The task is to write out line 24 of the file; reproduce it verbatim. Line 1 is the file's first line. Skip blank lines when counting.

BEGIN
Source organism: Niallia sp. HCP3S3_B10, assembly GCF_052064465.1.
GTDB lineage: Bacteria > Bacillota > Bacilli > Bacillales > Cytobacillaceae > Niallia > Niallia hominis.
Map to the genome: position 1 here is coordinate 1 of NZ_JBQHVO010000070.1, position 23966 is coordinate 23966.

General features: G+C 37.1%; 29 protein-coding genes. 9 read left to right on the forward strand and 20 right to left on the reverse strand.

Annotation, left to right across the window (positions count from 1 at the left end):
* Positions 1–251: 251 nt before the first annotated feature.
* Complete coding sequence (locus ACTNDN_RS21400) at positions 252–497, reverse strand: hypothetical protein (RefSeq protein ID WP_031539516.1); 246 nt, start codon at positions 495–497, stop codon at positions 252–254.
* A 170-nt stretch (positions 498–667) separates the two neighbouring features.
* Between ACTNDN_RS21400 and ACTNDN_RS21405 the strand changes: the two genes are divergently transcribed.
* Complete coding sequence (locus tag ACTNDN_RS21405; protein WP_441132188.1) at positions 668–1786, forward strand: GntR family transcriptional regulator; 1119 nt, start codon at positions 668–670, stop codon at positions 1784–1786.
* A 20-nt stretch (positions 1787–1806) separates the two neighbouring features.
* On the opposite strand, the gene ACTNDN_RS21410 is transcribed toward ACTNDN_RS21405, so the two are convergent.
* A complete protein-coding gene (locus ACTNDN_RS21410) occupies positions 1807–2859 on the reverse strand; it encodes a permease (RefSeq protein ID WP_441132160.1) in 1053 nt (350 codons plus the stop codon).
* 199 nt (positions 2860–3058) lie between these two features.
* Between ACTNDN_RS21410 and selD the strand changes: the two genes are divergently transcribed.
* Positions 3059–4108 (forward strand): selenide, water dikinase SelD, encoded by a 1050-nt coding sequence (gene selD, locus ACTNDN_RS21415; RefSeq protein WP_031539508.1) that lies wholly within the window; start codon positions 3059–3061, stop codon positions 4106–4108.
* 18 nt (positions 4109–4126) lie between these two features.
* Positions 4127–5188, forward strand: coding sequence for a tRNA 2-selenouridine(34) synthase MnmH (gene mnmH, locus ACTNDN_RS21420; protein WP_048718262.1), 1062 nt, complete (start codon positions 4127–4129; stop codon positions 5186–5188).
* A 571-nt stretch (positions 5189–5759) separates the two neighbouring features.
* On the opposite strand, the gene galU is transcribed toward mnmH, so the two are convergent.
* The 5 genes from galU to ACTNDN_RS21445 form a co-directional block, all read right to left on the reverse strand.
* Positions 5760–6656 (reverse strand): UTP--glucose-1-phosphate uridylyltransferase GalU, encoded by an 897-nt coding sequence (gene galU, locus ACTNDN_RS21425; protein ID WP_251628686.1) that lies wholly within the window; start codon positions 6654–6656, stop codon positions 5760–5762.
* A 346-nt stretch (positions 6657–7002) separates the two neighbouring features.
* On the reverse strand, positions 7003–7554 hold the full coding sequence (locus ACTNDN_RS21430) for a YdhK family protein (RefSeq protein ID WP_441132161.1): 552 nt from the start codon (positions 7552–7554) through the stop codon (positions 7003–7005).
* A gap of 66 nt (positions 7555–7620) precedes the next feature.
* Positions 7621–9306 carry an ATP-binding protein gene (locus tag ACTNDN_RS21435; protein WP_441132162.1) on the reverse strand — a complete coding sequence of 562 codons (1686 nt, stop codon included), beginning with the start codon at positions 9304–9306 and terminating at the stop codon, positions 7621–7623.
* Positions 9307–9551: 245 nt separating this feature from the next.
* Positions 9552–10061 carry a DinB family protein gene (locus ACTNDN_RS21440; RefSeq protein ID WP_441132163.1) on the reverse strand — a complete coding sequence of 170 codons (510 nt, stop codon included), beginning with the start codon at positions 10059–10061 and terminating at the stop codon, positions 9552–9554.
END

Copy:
* On the reverse strand, positions 7003–7554 hold the full coding sequence (locus ACTNDN_RS21430) for a YdhK family protein (RefSeq protein ID WP_441132161.1): 552 nt from the start codon (positions 7552–7554) through the stop codon (positions 7003–7005).